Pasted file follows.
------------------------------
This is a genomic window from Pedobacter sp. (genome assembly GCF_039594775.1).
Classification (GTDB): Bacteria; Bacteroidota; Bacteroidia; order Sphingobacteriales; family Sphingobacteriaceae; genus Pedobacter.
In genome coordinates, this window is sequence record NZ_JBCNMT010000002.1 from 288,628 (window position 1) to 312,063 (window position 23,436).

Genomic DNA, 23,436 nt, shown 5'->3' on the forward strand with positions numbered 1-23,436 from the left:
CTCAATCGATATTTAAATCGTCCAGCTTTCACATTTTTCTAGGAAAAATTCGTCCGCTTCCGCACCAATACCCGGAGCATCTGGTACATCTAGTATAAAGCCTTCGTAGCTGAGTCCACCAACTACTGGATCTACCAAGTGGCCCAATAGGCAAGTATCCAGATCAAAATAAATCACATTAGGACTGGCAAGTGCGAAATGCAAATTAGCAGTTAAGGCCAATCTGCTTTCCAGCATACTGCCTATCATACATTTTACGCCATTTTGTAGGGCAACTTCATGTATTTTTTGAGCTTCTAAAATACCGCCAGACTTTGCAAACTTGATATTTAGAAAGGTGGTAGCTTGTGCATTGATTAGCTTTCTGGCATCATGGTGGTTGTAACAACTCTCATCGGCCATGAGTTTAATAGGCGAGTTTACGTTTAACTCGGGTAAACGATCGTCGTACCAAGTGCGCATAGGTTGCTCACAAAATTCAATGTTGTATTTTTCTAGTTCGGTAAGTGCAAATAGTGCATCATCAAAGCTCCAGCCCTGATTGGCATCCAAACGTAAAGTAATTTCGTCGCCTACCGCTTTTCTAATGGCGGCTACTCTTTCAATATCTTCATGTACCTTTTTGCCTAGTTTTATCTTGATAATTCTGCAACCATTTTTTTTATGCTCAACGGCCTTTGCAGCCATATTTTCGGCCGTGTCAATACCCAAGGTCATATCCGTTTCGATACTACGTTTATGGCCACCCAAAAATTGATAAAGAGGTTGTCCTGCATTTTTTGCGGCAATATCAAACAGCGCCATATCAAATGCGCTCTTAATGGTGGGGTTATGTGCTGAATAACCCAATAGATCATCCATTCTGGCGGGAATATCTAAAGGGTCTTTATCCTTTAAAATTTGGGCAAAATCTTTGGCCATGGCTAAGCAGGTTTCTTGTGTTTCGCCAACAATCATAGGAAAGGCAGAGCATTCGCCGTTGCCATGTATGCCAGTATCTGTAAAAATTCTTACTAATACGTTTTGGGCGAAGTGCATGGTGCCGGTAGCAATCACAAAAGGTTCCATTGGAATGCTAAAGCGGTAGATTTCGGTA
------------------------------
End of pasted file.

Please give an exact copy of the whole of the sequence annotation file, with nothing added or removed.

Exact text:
This is a genomic window from Pedobacter sp. (genome assembly GCF_039594775.1).
Classification (GTDB): Bacteria; Bacteroidota; Bacteroidia; order Sphingobacteriales; family Sphingobacteriaceae; genus Pedobacter.
In genome coordinates, this window is sequence record NZ_JBCNMT010000002.1 from 288,628 (window position 1) to 312,063 (window position 23,436).

Genomic DNA, 23,436 nt, shown 5'->3' on the forward strand with positions numbered 1-23,436 from the left:
CTCAATCGATATTTAAATCGTCCAGCTTTCACATTTTTCTAGGAAAAATTCGTCCGCTTCCGCACCAATACCCGGAGCATCTGGTACATCTAGTATAAAGCCTTCGTAGCTGAGTCCACCAACTACTGGATCTACCAAGTGGCCCAATAGGCAAGTATCCAGATCAAAATAAATCACATTAGGACTGGCAAGTGCGAAATGCAAATTAGCAGTTAAGGCCAATCTGCTTTCCAGCATACTGCCTATCATACATTTTACGCCATTTTGTAGGGCAACTTCATGTATTTTTTGAGCTTCTAAAATACCGCCAGACTTTGCAAACTTGATATTTAGAAAGGTGGTAGCTTGTGCATTGATTAGCTTTCTGGCATCATGGTGGTTGTAACAACTCTCATCGGCCATGAGTTTAATAGGCGAGTTTACGTTTAACTCGGGTAAACGATCGTCGTACCAAGTGCGCATAGGTTGCTCACAAAATTCAATGTTGTATTTTTCTAGTTCGGTAAGTGCAAATAGTGCATCATCAAAGCTCCAGCCCTGATTGGCATCCAAACGTAAAGTAATTTCGTCGCCTACCGCTTTTCTAATGGCGGCTACTCTTTCAATATCTTCATGTACCTTTTTGCCTAGTTTTATCTTGATAATTCTGCAACCATTTTTTTTATGCTCAACGGCCTTTGCAGCCATATTTTCGGCCGTGTCAATACCCAAGGTCATATCCGTTTCGATACTACGTTTATGGCCACCCAAAAATTGATAAAGAGGTTGTCCTGCATTTTTTGCGGCAATATCAAACAGCGCCATATCAAATGCGCTCTTAATGGTGGGGTTATGTGCTGAATAACCCAATAGATCATCCATTCTGGCGGGAATATCTAAAGGGTCTTTATCCTTTAAAATTTGGGCAAAATCTTTGGCCATGGCTAAGCAGGTTTCTTGTGTTTCGCCAACAATCATAGGAAAGGCAGAGCATTCGCCGTTGCCATGTATGCCAGTATCTGTAAAAATTCTTACTAATACGTTTTGGGCGAAGTGCATGGTGCCGGTAGCAATCACAAAAGGTTCCATTGGAATGCTAAAGCGGTAGATTTCGGTA